ABLAR Company Launches New Reservation Service “Poing”

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Earlier today, Ablar Company announced the launch of its new restaurant reservation service Poing. While there are definitely other competitors with similar services in the market, Poing boasts a whopping 27,900 restaurants nationwide to choose from. While similar companies usually have to make contracts with each individual restaurant, Ablar Company came up with a different approach after finding this method too taxing on staff and resources. Poing’s marketing manager Boram Hyun talked about the challenges that they faced.

“Restaurant owners were interested in Poing but it was difficult to make contracts with each venue and to have a system set up for each of them. This is when we began to think how we could make it work without restaurants themselves having to do anything different.”

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The company came up with an automated dialing system which acted as a proxy for users wanting to make a reservation. After finding the restaurant that you want to make a reservation at, all you simply have to do is select your time and the number of people. The Poing system then calls the restaurant and reads back the details of the booking to the restaurant staff. The restaurant then selects via their keypad as to whether they can confirm the reservation or not, and a corresponding text alert is sent back to the user. Hyun says that the calling system was tested extensively before the launch.

“We must have made around 2000 calls. Restaurants can be extremely busy and noisy places, so when testing the system we tried using different types of voices and scripts to see which worked best for people working in these environments. For some restaurants that refused bookings, we found out that they in fact only take large groups and so in those cases we have set a minimum number of people in the app.”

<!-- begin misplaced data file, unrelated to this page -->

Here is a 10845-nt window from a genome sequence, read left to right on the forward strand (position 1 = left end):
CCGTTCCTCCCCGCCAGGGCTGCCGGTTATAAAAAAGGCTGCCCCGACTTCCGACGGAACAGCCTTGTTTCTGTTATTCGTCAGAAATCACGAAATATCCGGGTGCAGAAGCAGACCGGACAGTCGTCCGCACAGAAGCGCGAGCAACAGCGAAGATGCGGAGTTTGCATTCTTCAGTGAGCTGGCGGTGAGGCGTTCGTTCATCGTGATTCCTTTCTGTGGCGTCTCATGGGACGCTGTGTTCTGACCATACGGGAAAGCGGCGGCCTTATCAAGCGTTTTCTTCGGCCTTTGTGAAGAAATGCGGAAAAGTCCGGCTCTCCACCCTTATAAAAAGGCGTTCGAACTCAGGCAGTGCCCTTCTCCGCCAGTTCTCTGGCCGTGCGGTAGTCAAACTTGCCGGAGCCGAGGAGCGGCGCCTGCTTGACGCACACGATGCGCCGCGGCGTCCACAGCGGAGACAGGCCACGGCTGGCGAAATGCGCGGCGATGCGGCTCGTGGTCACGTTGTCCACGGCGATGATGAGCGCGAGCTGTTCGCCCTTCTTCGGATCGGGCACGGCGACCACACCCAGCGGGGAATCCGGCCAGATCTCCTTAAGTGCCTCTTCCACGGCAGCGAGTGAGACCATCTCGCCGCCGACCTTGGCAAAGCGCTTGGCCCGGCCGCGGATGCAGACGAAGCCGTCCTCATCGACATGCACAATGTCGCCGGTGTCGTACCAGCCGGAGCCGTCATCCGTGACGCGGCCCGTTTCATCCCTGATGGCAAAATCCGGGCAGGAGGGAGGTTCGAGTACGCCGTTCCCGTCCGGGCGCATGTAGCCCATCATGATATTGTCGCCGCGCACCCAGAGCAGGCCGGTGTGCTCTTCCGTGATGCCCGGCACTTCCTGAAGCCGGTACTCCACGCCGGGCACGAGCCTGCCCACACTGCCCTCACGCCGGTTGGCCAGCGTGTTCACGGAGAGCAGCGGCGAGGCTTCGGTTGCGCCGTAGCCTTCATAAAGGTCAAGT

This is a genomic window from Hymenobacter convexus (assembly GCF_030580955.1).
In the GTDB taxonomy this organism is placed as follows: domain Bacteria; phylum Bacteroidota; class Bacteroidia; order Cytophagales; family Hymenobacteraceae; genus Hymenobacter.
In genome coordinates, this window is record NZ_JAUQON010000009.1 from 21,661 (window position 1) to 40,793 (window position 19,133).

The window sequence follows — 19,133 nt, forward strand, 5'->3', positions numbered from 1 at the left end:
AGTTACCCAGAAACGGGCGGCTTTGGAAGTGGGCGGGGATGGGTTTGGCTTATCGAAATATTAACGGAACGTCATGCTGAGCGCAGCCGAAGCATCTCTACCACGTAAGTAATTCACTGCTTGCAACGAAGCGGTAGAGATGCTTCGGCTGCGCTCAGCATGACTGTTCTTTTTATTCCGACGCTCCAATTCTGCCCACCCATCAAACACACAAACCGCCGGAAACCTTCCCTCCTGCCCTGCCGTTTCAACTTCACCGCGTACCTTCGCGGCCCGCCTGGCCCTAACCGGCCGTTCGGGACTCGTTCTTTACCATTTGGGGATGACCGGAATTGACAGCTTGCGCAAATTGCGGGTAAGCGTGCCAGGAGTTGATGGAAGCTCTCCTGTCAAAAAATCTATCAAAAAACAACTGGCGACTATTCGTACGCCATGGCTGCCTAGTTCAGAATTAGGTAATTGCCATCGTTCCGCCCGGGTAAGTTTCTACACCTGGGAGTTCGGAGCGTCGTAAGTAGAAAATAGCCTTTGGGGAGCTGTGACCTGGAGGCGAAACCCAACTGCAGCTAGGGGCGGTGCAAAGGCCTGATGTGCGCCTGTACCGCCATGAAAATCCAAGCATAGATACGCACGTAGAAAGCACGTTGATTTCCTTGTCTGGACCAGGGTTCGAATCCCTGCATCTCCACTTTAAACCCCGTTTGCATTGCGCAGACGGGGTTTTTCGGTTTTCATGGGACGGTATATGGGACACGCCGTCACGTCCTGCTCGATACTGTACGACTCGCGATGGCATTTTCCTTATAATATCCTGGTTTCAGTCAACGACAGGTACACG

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If the call is not answered or the line is engaged, the system will automatically call back after 3 minutes. If the user makes a booking past the restaurant’s closing time, the call will be made the following morning. For peace of mind, the user can monitor the status of the calls that Poing makes to the restaurant. Hyun says that they are ready for any problems that may arise.

“With such a huge number of restaurants, there is a high possibility that some will go out of business or phone numbers will change. If the service encounters three consecutive unsuccessful calls, then a member of the Poing team will directly call the venue to confirm the problem, and then update any information if needed.”

The service also offers Poing Cash to users which they can use to buy “gifticons” – digital coupons that can be traded for products such as drink and food at convenience stores. New users are automatically given 500 cash on signing up, and cash is earned not only by making reservations but also confirming your location at the restaurant once you are there.

The search interface is very user-friendly and a restaurant can be found by location, price, type of food or even by the type of mood desired, such as a romantic or casual environment. Once a user is logged in, there is no need to input their information again. Eventually Ablar Company wants to take the service overseas, and the startup currently has a team in New York.

“Users can make a reservation in as little as 15 seconds. We think such services will be even more useful in western countries where making reservations is more common.”

To make ordering even more efficient, Poing Store is a web platform from Poing that directly connects to restaurants so orders can be placed straight to the kitchen or register. The service is already in place in 50 restaurants on Seoul’s popular Garosugil and the company is still deciding whether to expand the platform further.

Though currently only available on iOS, an Android version is expected to be released in September.
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Poing can be downloaded from the App Store or visit the Poing website.
Read more about the company and its other service Juspot here.
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About Author

Andy Tebay
/ andy@venturesqaure.net

Andy has lived in Korea since 2007 and is the Global Editor for VentureSquare.

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